Special Issue: Posthuman Mimesis

This special issue, guest-edited by Nidesh Lawtoo sets conceptual foundations for the mimetic turn in posthuman studies. Including key figures in posthuman studies as well as a final dialogue with Katherine Hayles, the issue shows, from multiple perspectives that mimesis is central to our process of becoming posthuman. Available OPEN ACCESS HERE.

Posthuman Mimesis: Introduction

In this welcome to the Posthuman Mimesis Conference part of the ERC-funded HOM Project (KU Leuven), Nidesh Lawtoo and Carole Guesse argue about the importance of bridging the concept of “mimesis” with the concept of the “posthuman” in view of promoting a mimetic turn in posthuman studies, which, as this conference shows, is already underway. More information here.

Survival as Mimesis (Katherine Hayles)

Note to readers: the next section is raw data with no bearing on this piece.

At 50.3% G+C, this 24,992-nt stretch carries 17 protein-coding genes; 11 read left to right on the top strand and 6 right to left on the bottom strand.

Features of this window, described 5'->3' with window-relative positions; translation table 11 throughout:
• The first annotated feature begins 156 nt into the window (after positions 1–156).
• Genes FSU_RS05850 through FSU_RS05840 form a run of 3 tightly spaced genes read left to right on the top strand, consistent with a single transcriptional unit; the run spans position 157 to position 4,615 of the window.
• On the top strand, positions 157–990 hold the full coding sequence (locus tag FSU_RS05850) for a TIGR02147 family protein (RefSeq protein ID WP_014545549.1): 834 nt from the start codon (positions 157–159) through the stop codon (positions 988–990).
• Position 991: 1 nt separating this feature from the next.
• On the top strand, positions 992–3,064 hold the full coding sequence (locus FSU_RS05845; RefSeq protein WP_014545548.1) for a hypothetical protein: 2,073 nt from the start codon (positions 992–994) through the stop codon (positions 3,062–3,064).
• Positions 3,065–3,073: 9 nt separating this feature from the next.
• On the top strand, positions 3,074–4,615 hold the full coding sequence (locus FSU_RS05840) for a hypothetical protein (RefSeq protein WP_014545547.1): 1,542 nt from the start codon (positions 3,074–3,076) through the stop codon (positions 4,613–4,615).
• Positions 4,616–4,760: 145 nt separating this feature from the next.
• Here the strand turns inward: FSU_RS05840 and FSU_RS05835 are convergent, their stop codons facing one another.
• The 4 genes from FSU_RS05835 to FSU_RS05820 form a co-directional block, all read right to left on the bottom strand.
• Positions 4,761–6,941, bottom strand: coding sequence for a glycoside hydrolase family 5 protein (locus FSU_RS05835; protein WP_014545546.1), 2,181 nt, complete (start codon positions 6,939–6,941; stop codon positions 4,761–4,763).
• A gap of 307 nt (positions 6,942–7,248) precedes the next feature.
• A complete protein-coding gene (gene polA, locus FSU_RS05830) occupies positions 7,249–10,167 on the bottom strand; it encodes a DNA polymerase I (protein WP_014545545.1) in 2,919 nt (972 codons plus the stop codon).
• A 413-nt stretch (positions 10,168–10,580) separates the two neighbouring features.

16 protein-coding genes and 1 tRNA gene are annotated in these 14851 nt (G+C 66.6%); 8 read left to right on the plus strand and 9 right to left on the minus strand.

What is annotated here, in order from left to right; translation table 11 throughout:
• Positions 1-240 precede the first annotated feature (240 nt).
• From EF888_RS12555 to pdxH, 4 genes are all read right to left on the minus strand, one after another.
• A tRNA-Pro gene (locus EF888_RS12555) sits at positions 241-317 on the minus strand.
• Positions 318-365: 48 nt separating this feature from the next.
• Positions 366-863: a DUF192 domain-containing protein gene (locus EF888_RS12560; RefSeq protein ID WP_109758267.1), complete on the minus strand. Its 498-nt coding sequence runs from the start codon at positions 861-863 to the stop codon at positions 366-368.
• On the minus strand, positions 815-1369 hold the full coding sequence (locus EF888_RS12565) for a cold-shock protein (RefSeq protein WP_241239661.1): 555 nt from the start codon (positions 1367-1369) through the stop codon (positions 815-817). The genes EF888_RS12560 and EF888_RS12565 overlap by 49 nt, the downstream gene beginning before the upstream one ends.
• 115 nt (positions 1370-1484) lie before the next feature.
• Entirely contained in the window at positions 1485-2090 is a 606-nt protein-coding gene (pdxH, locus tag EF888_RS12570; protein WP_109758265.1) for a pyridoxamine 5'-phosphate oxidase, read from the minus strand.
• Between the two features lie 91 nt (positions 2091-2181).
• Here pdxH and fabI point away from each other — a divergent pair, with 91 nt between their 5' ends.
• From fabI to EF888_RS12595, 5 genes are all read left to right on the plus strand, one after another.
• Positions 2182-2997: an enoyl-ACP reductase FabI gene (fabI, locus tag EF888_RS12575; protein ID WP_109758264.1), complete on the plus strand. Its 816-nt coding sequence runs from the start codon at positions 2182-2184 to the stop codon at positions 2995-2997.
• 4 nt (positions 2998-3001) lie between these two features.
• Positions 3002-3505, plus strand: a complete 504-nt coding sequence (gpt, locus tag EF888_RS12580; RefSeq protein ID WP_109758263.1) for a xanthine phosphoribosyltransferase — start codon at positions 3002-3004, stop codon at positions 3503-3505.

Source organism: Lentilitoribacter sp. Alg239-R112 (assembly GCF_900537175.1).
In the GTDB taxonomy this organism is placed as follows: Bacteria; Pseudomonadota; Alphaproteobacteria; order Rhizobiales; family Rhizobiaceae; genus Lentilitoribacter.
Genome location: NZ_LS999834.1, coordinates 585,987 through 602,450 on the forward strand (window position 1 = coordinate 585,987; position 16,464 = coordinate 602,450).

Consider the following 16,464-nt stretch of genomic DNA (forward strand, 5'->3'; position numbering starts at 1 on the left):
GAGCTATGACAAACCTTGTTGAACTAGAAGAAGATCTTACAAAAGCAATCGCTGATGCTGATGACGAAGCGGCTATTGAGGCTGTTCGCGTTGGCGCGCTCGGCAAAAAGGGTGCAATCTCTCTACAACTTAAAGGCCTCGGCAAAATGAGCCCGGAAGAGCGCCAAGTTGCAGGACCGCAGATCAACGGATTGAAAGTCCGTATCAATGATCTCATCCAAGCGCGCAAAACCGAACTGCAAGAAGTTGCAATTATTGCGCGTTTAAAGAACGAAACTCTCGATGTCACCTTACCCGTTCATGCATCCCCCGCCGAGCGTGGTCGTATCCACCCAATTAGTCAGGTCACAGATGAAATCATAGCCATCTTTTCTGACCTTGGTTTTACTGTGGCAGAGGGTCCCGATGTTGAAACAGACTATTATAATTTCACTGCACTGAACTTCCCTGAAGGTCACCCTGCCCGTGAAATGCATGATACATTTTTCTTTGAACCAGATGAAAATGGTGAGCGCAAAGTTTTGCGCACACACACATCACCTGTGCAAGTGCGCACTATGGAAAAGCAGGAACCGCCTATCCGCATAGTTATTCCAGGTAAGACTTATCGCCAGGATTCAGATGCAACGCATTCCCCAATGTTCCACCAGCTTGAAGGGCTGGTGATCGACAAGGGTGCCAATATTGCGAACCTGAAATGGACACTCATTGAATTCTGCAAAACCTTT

In her keynote address for the Posthuman Mimesis conference, part of the ERC-funded HOM project, Katherine Hayles relies on her double training in biology and literary theory to promote a mimetic turn in posthuman studies. With roots in Greek classical drama and development in literary theory, mimesis is often regarded as primarily a discursive technique. Recently, however, Hayles argues that its applications in embodied practices have undergone exponential expansion in an unexpected domain: microbial resistance to viruses.

Toward the Mimetic Posthuman (Carole Guesse)

As part of the Homo Mimeticus Seminar (KU Leuven), Postdoctoral researcher Carole Guesse (@CrlGss) provides a short introduction to the posthuman and its discourses: transhumanism and posthumanism. She then explores the various ways in which the posthuman – in both theory and (science) fiction – can be characterized as mimetic.